When I looked around at today’s protest I saw meny in wheelchairs, scooters or using walking sticks,  so that says something about the motivation to protest, overcoming difficulties  in order to engage in this occupation that was important for those who attended today. 

Feeling part of something,  feeling like you’re making a difference,  feeling like you’re telling the world about injustices,  it’s a very important occupation.  But how can we make the act of protest more accessible for others? 

In the 21st-century social media has become a big part in both organising,  and allowing people to engage in online discussion and protest.  But for me it doesn’t have the same feeling as being there in a crowd with others.  

What other occupations could be seen as an act of protest? We could create art,  boycott organisations that serve themselves over the needs of others.  Be more conscious, in the ethical values of the services and products we use. 

Does Protesting alone make any difference? 

It’s a place to start, a place to form ideas and learn from others. The suffragettes had the slogan,  deeds not words,  but the suffragists let by Millicent Fawcett followed her words ‘courage calls to courage everywhere and its voice cannot be denied.’

I often debate with myself whether I would’ve been a suffragist or a suffragette.   I admire all women that fought for us to have the vote,  and I’m sure they would be a shame to see what is happened to democracy today.  But I think I would’ve followed in Millicent’s footsteps.  She lead rallies and marches, always peacefully but also lobbied MPs, and policymakers.   Yet it’s the suffragettes,  their violent acts, and hunger strikes that we remember.  

Perhaps there is a place for both.  

Does protesting change minds?  

I’m unsure if I’m honest within a work context I think we still have a long way to go in understanding the act of protest, in a wider context history shows us that protests can play a part in change.  

I love reading good night stories to rebel girls to my niece Lyra who accompanied me on todays protest, one story from history that springs to mind is Rosa Parks refusal to give up her seat to a white passenger on a bus. Following her defiant act, a boycott of the bus services spread until, The US Supreme Court  a year later made segregation on public buses unconstitutional.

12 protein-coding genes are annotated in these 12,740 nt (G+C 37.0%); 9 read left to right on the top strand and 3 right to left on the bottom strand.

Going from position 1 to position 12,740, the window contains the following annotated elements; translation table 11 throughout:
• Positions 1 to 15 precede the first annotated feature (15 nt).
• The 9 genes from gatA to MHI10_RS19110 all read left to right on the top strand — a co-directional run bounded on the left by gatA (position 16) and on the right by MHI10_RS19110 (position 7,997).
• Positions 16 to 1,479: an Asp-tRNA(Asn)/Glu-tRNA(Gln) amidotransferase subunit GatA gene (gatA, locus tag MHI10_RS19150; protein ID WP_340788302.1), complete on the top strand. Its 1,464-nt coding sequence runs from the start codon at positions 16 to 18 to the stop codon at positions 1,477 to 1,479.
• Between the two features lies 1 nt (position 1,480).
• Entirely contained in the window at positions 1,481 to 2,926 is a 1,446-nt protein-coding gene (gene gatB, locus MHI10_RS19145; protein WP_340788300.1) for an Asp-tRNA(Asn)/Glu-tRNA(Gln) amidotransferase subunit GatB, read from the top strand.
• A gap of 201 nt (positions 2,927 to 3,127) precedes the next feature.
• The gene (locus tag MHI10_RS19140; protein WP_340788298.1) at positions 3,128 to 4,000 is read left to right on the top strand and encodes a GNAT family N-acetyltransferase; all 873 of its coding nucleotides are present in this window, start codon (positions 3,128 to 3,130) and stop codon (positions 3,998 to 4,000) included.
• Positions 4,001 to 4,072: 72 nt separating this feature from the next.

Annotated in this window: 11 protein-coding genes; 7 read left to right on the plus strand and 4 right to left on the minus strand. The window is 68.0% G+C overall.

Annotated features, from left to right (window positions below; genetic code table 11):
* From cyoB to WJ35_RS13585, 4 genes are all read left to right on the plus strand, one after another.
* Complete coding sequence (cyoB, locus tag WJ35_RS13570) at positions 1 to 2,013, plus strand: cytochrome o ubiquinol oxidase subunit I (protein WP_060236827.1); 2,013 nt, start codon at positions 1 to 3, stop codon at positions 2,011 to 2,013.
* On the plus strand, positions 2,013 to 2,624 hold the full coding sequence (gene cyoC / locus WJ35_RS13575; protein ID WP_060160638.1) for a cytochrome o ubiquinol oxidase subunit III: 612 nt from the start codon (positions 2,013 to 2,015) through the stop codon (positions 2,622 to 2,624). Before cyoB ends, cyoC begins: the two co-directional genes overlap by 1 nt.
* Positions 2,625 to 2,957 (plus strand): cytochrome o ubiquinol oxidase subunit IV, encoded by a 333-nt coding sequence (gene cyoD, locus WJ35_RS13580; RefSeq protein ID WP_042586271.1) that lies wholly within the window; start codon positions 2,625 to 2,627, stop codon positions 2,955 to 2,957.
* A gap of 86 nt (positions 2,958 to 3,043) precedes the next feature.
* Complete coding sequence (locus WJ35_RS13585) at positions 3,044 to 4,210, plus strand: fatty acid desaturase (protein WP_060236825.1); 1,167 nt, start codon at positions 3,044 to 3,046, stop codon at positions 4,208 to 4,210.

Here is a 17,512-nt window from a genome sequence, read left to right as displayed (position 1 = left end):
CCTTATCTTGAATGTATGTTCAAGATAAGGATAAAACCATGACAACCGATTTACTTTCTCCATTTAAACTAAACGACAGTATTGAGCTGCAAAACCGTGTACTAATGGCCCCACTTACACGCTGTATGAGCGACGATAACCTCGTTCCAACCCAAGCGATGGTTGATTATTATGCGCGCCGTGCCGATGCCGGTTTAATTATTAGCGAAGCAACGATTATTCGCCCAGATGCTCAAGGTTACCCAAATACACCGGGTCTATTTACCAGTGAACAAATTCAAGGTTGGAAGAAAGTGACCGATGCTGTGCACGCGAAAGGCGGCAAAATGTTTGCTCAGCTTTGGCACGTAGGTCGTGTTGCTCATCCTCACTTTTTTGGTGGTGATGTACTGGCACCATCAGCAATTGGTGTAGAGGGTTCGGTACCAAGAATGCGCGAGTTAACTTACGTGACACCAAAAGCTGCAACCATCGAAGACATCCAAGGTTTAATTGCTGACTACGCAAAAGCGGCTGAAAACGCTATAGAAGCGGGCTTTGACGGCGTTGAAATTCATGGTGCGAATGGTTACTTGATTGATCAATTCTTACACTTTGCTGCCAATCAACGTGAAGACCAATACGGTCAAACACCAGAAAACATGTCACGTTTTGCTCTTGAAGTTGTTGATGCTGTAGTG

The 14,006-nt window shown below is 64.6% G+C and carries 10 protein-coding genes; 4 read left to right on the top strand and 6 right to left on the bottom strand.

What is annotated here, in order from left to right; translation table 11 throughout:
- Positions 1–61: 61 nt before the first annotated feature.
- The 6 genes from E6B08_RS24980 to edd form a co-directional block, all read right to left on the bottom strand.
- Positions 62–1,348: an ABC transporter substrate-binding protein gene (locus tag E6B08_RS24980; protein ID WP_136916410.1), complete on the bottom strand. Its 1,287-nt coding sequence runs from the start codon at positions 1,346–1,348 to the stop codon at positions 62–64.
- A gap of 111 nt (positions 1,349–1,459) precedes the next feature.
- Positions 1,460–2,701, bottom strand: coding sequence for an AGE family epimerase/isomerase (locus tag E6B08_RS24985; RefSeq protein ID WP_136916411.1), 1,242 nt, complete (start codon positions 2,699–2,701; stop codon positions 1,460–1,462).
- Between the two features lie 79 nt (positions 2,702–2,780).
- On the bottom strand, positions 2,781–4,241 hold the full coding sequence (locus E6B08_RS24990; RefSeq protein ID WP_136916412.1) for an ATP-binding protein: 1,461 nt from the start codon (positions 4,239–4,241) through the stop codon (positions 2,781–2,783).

“People always say that I didn’t give up my seat because I was tired, but that isn’t true. I was not tired physically, or no more tired than I usually was at the end of a working day. I was not old, although some people have an image of me as being old then. I was forty-two. No, the only tired I was, was tired of giving in.” — Rosa Parks

With her words in my mind,  I’m given the motivation to carry on with the occupation of protesting.   

IMG_2882 

References 

https://www.theguardian.com/culture/gallery/2010/nov/14/ten-best-protests

http://spsp.org/news-center/member-newsletters/12-18-2017/why-do-people-protest

 Good night stories for rebel girls. 

https://www.slideshare.net/mobile/RachelBooth/deeds-and-words

Published by otrach

Clinical Lead OT, working within acute and rehab mental health, 1/7th of the Otalk team. Lived experience of disability. All views expressed here are my own.

Leave a Reply

Fill in your details below or click an icon to log in:

WordPress.com Logo

You are commenting using your WordPress.com account. Log Out /  Change )

Google photo

You are commenting using your Google account. Log Out /  Change )

Twitter picture

You are commenting using your Twitter account. Log Out /  Change )

Facebook photo

You are commenting using your Facebook account. Log Out /  Change )

Connecting to %s

%d bloggers like this: